When your house bounces along the road day after day, eventually things break loose. And break. This can give rise to many elementary science lessons.
The toilet paper stored below is NOT supposed to be visible through the sink!
For instance, if an object falls four feet while the RV is rounding a curve and lands 18 inches offline from straight down, what speed is the RV moving? Although the physics to answer this might be daunting, empirical evidence is easy. We always drive 55 mph.
This leads to an advanced materials question. When a glass light-fixture globe strikes a vitreous china lavatory sink, which of them breaks? Where a scientist might need to calculate tensile strength, modulus of elasticity, chemical formula and crystalline structure, RVers already know the answer: both!
Fixture less it’s glass globe.
When investigation all of the other light fixtures in the RV revealed one more hanging by a thread, today’s biology question arose. What kind of nut would be most likely to travel across the USA in the spring before falling free to root in eastern California? While the evidence seems to indicate that this happens with 1/8″ brushed-nickel capnuts, I think the real nut is the driver who never checked them before departure!
Fixture with newly tightened retaining nuts.
Fortunately, replacing a sink and a fixture globe are not terribly difficult tasks, so wish me luck finding parts that will fit.
Please take a look at the short video Wealth Inequality in America that politizane posted on YouTube. It illustrates the disparity I wrote about last fall in a post titled Income, wealth, and hope. Although I have not verified the actual numbers represented in this video myself, all of them seem to be consistent with what I found in my research.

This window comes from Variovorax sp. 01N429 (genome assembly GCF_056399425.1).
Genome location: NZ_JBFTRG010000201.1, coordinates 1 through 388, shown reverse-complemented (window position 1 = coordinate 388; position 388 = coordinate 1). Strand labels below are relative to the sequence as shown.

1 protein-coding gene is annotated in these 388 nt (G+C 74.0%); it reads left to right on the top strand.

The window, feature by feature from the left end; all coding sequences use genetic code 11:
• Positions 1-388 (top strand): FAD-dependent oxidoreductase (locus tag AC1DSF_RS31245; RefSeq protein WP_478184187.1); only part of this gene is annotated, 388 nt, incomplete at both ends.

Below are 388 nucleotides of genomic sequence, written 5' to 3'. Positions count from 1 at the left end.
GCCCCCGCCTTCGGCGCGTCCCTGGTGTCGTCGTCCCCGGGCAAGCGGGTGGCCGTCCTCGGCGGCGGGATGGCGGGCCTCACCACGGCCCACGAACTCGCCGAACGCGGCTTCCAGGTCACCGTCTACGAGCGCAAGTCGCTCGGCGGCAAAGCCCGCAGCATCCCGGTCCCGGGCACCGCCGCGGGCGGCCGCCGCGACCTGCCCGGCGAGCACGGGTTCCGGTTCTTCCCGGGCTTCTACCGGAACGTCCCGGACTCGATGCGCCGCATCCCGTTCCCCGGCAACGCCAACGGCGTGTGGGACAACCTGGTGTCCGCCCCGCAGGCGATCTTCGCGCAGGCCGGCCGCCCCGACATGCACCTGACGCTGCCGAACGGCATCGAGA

The video superbly portrays the magnitude of wealth concentration in our country today. In my opinion it could have been even stronger by highlighting the fact that this is more skewed in the United States of America than anyplace else in the world. I would also like to see an even more dramatic treatment of the trends in income and wealth concentration over the past half century.
Wouldn’t it be wonderful if journalists like Stephen Ohlemacher of the Associated Press brought this type of balancing view into articles such as Tax bills for rich families close to 30-year high that we saw in several newspapers yesterday?
The 11° temperature one recent morning in Deming New Mexico tested everyone’s fortitude as the southwest experienced their toughest cold snap in years. Looking to capture a few shots of hoarfrost on the foliage at sunrise, I was treated to this roadrunner sunning behind our RV, and to a woman walking her dog in a golf cart. Seems the cold was keeping both of them from moving very fast!
It has felt good to exercise my camera again after the four month break due to thumb surgery. Check out the Frosty departure album to see a few pictures of the chilly winter we left behind, and the Cactus & cranes album for some from our visit to Wings over Willcox and the wintering spot for 20,000 sandhill cranes.